The deployment of a deep-diving long-range autonomous underwater vehicle (AUV) is a complex operation that requires the use of a risk-informed decision-making process. Operational risk assessment is heavily dependent on expert subjective judgment. Expert judgments can be elicited either mathematically or behaviorally. During mathematical elicitation experts are kept separate and provide their assessment individually. These are then mathematically combined to create a judgment that represents the group view. The limitation with this approach is that experts do not have the opportunity to discuss different views and thus remove bias from their assessment. In this paper, a Bayesian behavioral approach to estimate and manage AUV operational risk is proposed. At an initial workshop, behavioral aggregation, that is, reaching agreement on the distributions of risks for faults or incidents, is followed by an agreed upon initial estimate of the likelihood of success of the proposed risk mitigation methods. Postexpedition, a second workshop assesses the new data and compares observed to predicted risk, thus updating the prior estimate using Bayes’ rule. This feedback further educates the experts and assesses the actual effectiveness of the mitigation measures. Applying this approach to an AUV campaign in ice-covered waters in the Arctic showed that the maximum error between the predicted and the actual risk was 9% and that the experts’ assessments of the effectiveness of risk mitigation led to a maximum of 24% in risk reduction.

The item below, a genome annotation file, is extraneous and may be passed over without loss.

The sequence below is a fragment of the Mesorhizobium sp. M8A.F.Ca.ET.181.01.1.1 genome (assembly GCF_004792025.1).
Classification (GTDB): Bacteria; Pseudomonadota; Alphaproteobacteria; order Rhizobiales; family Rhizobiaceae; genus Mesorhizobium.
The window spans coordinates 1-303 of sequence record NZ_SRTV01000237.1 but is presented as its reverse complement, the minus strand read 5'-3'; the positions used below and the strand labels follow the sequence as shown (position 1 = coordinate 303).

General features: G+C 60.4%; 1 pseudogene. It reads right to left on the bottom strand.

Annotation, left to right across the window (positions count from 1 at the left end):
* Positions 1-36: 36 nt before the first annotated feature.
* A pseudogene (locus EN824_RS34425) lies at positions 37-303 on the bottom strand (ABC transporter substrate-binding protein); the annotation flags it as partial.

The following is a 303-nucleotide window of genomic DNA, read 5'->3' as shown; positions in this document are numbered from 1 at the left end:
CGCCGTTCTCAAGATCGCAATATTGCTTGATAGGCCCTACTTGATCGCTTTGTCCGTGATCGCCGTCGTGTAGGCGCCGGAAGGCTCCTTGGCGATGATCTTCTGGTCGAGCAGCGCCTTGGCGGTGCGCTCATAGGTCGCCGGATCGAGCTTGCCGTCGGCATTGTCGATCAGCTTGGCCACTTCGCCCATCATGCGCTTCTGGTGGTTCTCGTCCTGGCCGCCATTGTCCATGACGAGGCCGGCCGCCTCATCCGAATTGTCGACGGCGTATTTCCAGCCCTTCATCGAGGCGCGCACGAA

An important category of missions for deep-diving long-range autonomous underwater vehicles (AUVs) is to carry out observations that cannot be conducted by ships or any other instruments. Unlike smaller AUVs, these large AUVs typically operate in uncertain environments, well beyond acoustic range, for example, under sea ice (Ferguson et al. 1999) or in complex seabed terrain (McPhail 2009). In the Arctic, gathering information from beneath sea ice has long had scientific (Dowdeswell et al. 2008; Nicholls et al. 2006; Jenkins et al. 2010) and military (Rothrock and Wensnahan 2007) drivers. AUVs are being increasingly used for polar missions, including for commercial (Kleiner et al. 2011) and geopolitical purposes. The science community has recognized that there is a substantial risk of not completing missions and a risk of losing the vehicle when operating in polar seas (Griffiths et al. 2003), and it has developed mathematical methodologies to assess and manage those risks (Brito et al. 2010). However, when AUVs are to be used for data gathering in support of geopolitical or commercial missions, the risks of not completing missions or campaigns are likely to have greater impact and repercussions than for science missions. Consequently, the risk analysis and management processes need to be more robust, transparent, and defensible.